I struggle with the following :
You enter the room and a dark, old man dressed with a humble and threadbare mantle is prattling in a corner. When he sees you, he stands up and comes forward, smiling sincerely. His face has sharp contours and his eyes express the resolution and vision of a true leader
The NPC has successfully made a positive impression on my group. I described the NPC as their characters saw him.
On the opposite :
You enter the room and a old skanky man, with a ragged robe, is talking under his breath from a corner. When he sets his piercing eyes on you, he stands up and comes forward, smiling too widely. His sharp face looks almost cruel and his eyes seems to look at everything as his to claim
Well, if they don't all pull their swords after this and raise a shield, they deserve their incoming death, right ? jk, I hope you understand what I tried.
I tried to describe the same person from 2 different perspectives (I am not an English native speaker, very sorry if I failed to explain my issue).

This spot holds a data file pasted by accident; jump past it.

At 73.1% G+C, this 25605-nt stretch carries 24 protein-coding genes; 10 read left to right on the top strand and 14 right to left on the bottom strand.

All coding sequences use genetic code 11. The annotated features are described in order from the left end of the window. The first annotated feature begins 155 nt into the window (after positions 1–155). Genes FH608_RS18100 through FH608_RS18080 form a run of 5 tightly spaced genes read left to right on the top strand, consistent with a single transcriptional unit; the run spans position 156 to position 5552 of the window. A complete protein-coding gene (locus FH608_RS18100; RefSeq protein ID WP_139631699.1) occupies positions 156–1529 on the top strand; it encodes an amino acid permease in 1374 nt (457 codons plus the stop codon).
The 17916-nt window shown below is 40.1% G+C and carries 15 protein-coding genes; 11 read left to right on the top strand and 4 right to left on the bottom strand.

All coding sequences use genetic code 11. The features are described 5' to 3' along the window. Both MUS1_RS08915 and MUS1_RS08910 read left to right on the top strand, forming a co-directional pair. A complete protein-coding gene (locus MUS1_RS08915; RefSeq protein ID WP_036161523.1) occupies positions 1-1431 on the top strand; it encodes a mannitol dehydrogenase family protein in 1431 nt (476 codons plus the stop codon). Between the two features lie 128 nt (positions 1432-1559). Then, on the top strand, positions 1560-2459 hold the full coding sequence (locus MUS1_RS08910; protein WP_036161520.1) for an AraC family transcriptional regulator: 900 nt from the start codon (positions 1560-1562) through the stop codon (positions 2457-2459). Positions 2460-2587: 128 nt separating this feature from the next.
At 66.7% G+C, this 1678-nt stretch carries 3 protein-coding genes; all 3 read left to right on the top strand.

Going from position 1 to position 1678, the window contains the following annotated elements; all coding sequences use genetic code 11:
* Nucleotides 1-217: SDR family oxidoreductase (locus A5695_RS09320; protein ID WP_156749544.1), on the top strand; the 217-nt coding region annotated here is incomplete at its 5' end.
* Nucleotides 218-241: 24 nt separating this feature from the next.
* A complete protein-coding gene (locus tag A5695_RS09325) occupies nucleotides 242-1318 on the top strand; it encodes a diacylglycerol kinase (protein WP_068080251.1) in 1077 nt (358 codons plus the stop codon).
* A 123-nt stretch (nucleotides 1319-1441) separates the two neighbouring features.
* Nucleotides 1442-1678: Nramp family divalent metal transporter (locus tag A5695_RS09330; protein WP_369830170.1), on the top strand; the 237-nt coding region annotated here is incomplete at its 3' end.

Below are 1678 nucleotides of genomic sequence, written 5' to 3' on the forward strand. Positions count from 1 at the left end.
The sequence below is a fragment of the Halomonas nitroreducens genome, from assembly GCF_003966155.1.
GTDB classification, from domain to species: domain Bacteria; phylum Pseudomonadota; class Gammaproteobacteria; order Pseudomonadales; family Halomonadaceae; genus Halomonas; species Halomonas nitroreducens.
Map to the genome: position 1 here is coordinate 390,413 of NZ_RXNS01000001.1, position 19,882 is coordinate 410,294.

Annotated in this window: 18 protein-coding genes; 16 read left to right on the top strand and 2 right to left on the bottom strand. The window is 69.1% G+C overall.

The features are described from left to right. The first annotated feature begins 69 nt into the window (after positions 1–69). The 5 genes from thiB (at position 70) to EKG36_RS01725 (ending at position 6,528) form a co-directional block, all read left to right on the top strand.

First description: poor nice old man, maybe a previous village leader or a current wise from a poor community, babbling memories or old folks song.
Second description : austere old man, might have set up a spell, focused only on power and driven by ambition. (I am a bit better in French, I promise).
My group has a paladin that detects evil aura (automatically, all day long right ?). Some of the group have terribly low wisdom. Others have great stats and can detect bluff and stuff. Thus, they should not see people and things the same way. I struggle to deliver consistently interesting interactions with my universe NPC (and places).
If I describe what each one sees, the group can just rely on the paladin or the druid to see the world. Descriptions become useless and I am condemned to use a neutral align NPC (which works from time to time but it is less sexy than an evil eminence grise, proxy of their archennemy) if I want to add elements of surprise or doubt.
How to deliver interesting descriptions opposed to 'it's an evil mage at least level 7, usual evil mage stuff'
I describe what every one sees, player's job is to roleplay their character. But it feels constrained and a bit false when they know their character is deceived. And the group ends up taking the good decision.
I describe what the most perspicacious one sees because, anyway, the group follows his recommendations on these points. After all, it is why you create a balance group, to get all the skill on the table.
I create an average perception for the group, factoring the characters' abilities and external factor (shared races, known background...) and roll a dice. The group shares the perception. But the streetwise characters's players might get frustrated.